VESTAL, N.Y. – Alex Alexander, the man who convinced the PGA in 1971 that a small town on New York’s Southern Tier could meet the demands of a regular stop on tour, has died. He was 88.
Alexander died Wednesday of natural causes in a nursing home while recuperating from a respiratory problem, according to Jon Karedes, tournament director for the Dick’s Sporting Goods Open on the Champions Tour.
Alexander, longtime executive director of Broome County Community Charities, was the driving force behind the B.C. Open, which was staged without a title sponsor for more than three decades at En-Joie Golf Club in nearby Endicott before its run ended in 2006.
“That’s a testament to perseverance and hard work,” Karedes said. “We know that when he left us he knew we had a good team here and would be able to carry his mission forward. He was just terrific.”
Alexander also was instrumental in replacing the B.C. Open with an event on the Champions Tour, and professional golf returned to En-Joie with the inaugural Dick’s Sporting Goods Open in 2007.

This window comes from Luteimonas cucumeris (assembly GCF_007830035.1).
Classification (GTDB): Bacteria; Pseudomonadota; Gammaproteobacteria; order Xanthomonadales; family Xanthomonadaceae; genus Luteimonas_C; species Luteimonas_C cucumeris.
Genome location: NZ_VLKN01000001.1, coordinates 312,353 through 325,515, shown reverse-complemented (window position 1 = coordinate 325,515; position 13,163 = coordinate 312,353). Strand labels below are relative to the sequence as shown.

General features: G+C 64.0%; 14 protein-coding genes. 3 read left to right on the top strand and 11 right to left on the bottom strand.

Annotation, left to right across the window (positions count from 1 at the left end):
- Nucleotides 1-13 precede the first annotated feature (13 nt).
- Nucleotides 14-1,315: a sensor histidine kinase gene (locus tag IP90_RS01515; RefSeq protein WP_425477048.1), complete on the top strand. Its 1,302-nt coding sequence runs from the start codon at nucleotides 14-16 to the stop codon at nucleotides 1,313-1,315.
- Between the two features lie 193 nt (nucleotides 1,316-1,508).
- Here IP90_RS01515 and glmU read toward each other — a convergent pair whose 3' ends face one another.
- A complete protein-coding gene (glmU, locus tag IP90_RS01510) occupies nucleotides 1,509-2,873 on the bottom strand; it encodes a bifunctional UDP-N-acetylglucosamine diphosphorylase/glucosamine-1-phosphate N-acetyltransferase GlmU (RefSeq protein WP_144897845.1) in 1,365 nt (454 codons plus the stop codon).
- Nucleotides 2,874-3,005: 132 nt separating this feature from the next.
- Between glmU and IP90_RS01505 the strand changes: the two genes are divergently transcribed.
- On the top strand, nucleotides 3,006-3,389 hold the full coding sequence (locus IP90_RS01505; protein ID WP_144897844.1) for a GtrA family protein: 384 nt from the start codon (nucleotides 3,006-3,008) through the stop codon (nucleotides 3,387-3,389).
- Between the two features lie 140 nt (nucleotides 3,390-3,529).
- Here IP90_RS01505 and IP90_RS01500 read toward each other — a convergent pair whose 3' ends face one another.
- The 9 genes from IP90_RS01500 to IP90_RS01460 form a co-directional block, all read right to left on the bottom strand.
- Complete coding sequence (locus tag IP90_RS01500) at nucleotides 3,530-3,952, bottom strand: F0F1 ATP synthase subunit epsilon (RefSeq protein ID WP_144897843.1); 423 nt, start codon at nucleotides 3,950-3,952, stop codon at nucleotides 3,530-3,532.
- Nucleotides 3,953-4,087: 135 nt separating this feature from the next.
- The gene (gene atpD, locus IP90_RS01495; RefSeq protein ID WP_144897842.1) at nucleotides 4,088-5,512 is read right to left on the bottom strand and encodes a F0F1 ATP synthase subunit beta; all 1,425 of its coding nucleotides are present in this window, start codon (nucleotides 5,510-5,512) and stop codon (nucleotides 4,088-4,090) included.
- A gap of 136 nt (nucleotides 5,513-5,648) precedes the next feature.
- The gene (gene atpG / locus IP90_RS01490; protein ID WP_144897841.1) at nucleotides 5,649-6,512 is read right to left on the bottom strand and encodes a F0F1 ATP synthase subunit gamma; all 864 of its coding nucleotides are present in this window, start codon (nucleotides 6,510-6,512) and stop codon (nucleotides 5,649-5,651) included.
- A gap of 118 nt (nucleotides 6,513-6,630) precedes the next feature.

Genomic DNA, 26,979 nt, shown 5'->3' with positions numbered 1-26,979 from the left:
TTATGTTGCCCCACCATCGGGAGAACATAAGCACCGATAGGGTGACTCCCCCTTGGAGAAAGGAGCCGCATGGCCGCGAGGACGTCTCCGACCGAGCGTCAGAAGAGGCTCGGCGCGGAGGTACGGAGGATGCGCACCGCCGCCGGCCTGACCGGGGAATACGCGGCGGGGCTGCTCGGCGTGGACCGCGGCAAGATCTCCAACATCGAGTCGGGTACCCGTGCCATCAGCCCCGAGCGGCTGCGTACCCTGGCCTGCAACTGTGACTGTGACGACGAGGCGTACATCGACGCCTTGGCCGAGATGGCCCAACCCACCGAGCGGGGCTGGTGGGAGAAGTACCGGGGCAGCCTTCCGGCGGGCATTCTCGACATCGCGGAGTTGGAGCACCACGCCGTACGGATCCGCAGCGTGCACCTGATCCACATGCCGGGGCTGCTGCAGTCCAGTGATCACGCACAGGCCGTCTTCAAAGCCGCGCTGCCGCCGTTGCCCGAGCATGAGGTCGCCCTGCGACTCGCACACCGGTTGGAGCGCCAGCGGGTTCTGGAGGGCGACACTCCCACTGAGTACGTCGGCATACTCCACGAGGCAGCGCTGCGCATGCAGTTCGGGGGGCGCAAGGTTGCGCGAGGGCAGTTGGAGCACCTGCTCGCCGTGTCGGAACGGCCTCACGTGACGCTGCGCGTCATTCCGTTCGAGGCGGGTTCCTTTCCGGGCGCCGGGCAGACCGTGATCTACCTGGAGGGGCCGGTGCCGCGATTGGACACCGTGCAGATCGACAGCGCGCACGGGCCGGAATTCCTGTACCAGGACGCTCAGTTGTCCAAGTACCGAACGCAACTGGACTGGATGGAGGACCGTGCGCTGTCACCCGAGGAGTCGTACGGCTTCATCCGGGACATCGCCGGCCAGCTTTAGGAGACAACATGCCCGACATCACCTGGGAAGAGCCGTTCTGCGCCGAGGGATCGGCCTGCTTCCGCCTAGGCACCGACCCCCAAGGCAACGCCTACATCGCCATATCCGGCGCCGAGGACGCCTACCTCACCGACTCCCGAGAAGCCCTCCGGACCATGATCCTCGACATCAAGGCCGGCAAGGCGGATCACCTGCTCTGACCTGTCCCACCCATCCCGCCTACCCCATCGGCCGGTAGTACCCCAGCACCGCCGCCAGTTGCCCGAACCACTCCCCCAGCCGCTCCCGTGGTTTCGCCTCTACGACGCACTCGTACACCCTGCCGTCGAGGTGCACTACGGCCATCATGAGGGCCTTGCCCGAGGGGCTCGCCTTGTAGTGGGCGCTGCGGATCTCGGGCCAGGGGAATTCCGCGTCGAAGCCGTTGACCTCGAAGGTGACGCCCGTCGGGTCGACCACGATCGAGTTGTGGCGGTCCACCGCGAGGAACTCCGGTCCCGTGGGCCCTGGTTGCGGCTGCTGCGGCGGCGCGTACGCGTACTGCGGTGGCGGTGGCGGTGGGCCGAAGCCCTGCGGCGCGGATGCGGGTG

The B.C. Open was doomed when the PGA moved it opposite the British Open beginning in 2000, which assured it would be dominated by players at the lower reaches of the PGA money list or from the minor leagues of professional golf.
The quaint, small-town feel of the B.C. Open was an anomaly on a circuit dominated by big-money corporate sponsors and network television contracts. Named after the “B.C.” cartoon strip, the tournament struggled financially in one of the tour’s smallest markets.
Still,it managed to survive and raised more than $9 million for local charities before finally being eliminated, a victim to the major modifications to the tour schedule that began in 2007.